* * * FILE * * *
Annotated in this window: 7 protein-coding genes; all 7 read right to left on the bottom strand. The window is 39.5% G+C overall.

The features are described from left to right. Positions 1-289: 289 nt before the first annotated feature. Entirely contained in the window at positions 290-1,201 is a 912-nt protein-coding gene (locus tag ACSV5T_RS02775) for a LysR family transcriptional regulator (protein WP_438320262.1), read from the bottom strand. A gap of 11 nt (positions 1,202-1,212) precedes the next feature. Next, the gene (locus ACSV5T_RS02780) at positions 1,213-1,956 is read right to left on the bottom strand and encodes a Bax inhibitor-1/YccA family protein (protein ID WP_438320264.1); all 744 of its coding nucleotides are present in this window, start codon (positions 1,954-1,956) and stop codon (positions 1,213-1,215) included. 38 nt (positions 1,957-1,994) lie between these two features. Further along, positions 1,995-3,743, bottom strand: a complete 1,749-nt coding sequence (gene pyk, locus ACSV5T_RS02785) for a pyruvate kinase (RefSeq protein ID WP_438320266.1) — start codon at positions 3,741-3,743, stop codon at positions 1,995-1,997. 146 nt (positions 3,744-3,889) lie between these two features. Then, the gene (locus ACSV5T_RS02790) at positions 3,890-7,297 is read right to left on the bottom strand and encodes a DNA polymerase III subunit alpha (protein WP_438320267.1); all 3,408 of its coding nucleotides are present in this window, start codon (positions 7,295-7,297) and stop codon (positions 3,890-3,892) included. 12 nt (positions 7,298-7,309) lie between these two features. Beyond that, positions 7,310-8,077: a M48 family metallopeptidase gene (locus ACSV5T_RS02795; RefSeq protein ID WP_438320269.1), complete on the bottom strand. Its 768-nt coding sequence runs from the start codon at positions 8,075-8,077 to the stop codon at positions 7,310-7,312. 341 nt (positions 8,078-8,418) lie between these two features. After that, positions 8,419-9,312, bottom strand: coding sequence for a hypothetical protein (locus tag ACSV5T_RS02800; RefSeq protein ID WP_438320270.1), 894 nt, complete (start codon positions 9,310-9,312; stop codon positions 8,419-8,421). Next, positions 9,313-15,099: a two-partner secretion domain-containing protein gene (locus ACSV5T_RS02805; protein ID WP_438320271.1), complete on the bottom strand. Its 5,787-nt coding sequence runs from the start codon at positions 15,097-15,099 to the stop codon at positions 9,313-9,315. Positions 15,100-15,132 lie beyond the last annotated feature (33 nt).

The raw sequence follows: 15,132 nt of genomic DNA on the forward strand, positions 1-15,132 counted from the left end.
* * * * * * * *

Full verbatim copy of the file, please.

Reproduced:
Annotated in this window: 7 protein-coding genes; all 7 read right to left on the bottom strand. The window is 39.5% G+C overall.

The features are described from left to right. Positions 1-289: 289 nt before the first annotated feature. Entirely contained in the window at positions 290-1,201 is a 912-nt protein-coding gene (locus tag ACSV5T_RS02775) for a LysR family transcriptional regulator (protein WP_438320262.1), read from the bottom strand. A gap of 11 nt (positions 1,202-1,212) precedes the next feature. Next, the gene (locus ACSV5T_RS02780) at positions 1,213-1,956 is read right to left on the bottom strand and encodes a Bax inhibitor-1/YccA family protein (protein ID WP_438320264.1); all 744 of its coding nucleotides are present in this window, start codon (positions 1,954-1,956) and stop codon (positions 1,213-1,215) included. 38 nt (positions 1,957-1,994) lie between these two features. Further along, positions 1,995-3,743, bottom strand: a complete 1,749-nt coding sequence (gene pyk, locus ACSV5T_RS02785) for a pyruvate kinase (RefSeq protein ID WP_438320266.1) — start codon at positions 3,741-3,743, stop codon at positions 1,995-1,997. 146 nt (positions 3,744-3,889) lie between these two features. Then, the gene (locus ACSV5T_RS02790) at positions 3,890-7,297 is read right to left on the bottom strand and encodes a DNA polymerase III subunit alpha (protein WP_438320267.1); all 3,408 of its coding nucleotides are present in this window, start codon (positions 7,295-7,297) and stop codon (positions 3,890-3,892) included. 12 nt (positions 7,298-7,309) lie between these two features. Beyond that, positions 7,310-8,077: a M48 family metallopeptidase gene (locus ACSV5T_RS02795; RefSeq protein ID WP_438320269.1), complete on the bottom strand. Its 768-nt coding sequence runs from the start codon at positions 8,075-8,077 to the stop codon at positions 7,310-7,312. 341 nt (positions 8,078-8,418) lie between these two features. After that, positions 8,419-9,312, bottom strand: coding sequence for a hypothetical protein (locus tag ACSV5T_RS02800; RefSeq protein ID WP_438320270.1), 894 nt, complete (start codon positions 9,310-9,312; stop codon positions 8,419-8,421). Next, positions 9,313-15,099: a two-partner secretion domain-containing protein gene (locus ACSV5T_RS02805; protein ID WP_438320271.1), complete on the bottom strand. Its 5,787-nt coding sequence runs from the start codon at positions 15,097-15,099 to the stop codon at positions 9,313-9,315. Positions 15,100-15,132 lie beyond the last annotated feature (33 nt).

The raw sequence follows: 15,132 nt of genomic DNA on the forward strand, positions 1-15,132 counted from the left end.